Expert: Dead man's body couldn't be cremated in yard

By Paris Achen, Columbian courts reporter

Published:

Updated: April 24, 2013, 7:52 PM

 

A forensic anthropologist testified Wednesday that a Brush Prairie murder suspect’s story that he cremated his father’s body in a trash pile in their yard is impossible.

Troy Fisher, 43, accused of murdering his dad, Edward “Bud” Fisher, in August 2011, told investigators in a taped interview Sept. 19, 2011, that he shot his father twice, after his father confronted him with black 22-caliber semiautomatic pistol, and then destroyed his father’s body by burning it in a trash pile in Bud Fisher’s yard at 20808 N.E. 172nd St.

The father and son lived together at the home, and Troy Fisher worked in Bud Fisher’s forklift repair business.

“Absolutely, unequivocally, a body was not burned at that site,” said Dr. Katherine Taylor of the King County Medical Examiner’s Office.

In order for a body to be reduced to ashes, it must be burned for at least a couple of hours at temperatures of 1,400 to 1,600 degrees, too hot for an open-air fire, Taylor said. Even then, bone pieces could remain recognizable, she said.

On Wednesday, the third day of Troy Fisher’s trial, the Sept. 19, 2011, recording was played for Clark County Superior Court Judge Barbara Johnson, who will decide a verdict in the case. Fisher, who is defending himself, opted Tuesday to send a pool of jurors home and instead have a bench trial in which the judge acts as jury.

He is accused of murdering his father and then withdrawing thousands of dollars from his father’s bank account.

The location of Bud Fisher’s remains is a vexing mystery to investigators and the victim’s family.

Search-and-rescue teams spent a total of 746 hours on four separate occasions scouring miles of Clark County for his remains, said Clark County sheriff’s Sgt. Kevin Allais.

Before trial, Troy Fisher was offered a plea deal in exchange for telling prosecutors where to find the remains. The offer, which the defendant rejected, was a sentence of 20 years in prison, said Troy Fisher’s mother, Joan Fisher.

If Troy Fisher is found guilty, Johnson could impose a significantly longer sentence than that. The murder charges come with aggravating factors, including use of a firearm and victimizing a vulnerable adult, which allow for an even lengthier sentence. Bud Fisher could be considered a vulnerable adult at the time of his death because he was recovering from a work-related leg injury and needed the help of a wheelchair, walker and cane to walk.

In Troy Fisher’s account of his father’s death, his father, then 67, was the aggressor.

“He told me to come into the living room,” Troy Fisher said in the recording. “When I walked around the corner, he was pointing a gun at me.”

Troy Fisher said his father was screaming at him for failing to complete a siding job he’d begun on the house, according to the recording.

The defendant told investigators that a struggle then ensued. He said he placed his hand on his dad’s left shoulder and tried to grab the pistol. His dad tried to roll away, and the gun went off, shooting a bullet into Bud Fisher’s head. When Bud Fisher fell to the ground, Troy Fisher said he shot his father again in the back, according to the recording.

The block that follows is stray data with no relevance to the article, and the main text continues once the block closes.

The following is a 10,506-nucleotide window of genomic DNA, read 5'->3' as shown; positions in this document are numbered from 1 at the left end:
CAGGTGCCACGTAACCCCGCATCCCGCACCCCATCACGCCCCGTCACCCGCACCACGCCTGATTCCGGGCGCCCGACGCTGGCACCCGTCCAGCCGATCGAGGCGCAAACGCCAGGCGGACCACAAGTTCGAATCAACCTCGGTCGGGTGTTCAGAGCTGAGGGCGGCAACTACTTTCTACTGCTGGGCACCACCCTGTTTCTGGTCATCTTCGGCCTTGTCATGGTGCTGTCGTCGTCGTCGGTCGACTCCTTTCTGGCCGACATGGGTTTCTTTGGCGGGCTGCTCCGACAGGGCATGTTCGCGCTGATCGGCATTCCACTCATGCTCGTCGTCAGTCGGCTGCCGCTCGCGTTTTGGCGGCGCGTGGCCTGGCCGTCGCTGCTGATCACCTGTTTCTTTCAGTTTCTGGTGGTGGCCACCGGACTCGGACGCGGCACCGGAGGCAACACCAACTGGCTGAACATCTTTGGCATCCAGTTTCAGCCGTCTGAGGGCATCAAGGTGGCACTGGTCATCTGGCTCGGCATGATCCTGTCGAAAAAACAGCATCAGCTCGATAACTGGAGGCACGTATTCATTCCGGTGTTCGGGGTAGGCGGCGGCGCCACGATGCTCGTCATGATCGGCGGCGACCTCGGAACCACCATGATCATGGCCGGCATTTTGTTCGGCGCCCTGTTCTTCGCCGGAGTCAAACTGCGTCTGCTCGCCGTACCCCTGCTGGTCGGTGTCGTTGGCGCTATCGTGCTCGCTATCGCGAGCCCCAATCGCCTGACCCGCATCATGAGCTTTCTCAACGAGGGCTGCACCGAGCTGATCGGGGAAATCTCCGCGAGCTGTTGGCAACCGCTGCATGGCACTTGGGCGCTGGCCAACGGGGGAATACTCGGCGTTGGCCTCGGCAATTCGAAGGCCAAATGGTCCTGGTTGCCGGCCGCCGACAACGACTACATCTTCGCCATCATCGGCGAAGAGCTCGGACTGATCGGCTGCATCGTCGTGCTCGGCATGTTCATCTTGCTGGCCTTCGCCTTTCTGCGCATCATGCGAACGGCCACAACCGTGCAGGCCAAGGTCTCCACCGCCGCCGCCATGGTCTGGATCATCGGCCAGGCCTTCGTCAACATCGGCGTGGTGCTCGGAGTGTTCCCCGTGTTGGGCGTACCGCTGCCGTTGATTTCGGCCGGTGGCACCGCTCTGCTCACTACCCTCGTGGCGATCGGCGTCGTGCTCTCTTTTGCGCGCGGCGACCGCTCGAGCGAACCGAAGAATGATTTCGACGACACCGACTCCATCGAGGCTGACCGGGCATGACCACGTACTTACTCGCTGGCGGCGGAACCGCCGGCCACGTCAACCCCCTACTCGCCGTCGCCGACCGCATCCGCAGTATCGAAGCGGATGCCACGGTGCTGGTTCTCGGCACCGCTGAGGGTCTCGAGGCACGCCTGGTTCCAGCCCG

“Did you tell anybody?” asked Clark County sheriff’s Detective Todd Barsness in the recording.

“No, I shot my dad,” Troy Fisher replied in a shrill voice. “I shot my pop.” Then, Fisher is heard weeping.

The teenage children of Troy Fisher testified Wednesday that their father enlisted their help in removing damaged carpet from their grandfather’s manufactured home, where, prosecutors say, their grandfather was killed.

Fisher’s 13-year-old daughter and 15-year-old son said their father said their grandfather ran off to Germany with an old flame.

Both children testified that there were holes cut out of the carpet. They helped to remove the rest of the carpet and haul it to a truck waiting at the front door.

Their father explained that they had to clean up their grandfather’s house because police were coming to see Troy Fisher, the daughter said.

During the recorded interview, Troy Fisher told detectives he had disposed of the missing carpet pieces, which were soaked in his father’s blood, somewhere in Amboy. Investigators later recovered the bloodied carpeting.

Stephenie Winter Sermeno, a forensic scientist with Washington State Patrol, said blood found on the pieces carved out of the Fisher home’s carpet matched Bud Fisher’s DNA by a probability of 1-in-260 quadrillion.

The children also said their father bought them new bicycles, video games and other gifts after their grandfather disappeared.

Troy Fisher smiled tenderly and waved at his daughter before cross-examining her. He called his son “Buddy” at one point.

He asked whether he had bought them video games before their grandfather vanished, and both said he had. He also asked questions that were intended to establish that the carpet removal was part of overall renovations at the house.

The trial resumes at 9 a.m. Thursday.


Paris Achen: 360-735-4551; http://twitter.com/Col_Courts;http://facebook.com/ColTrends;paris.achen@columbian.com.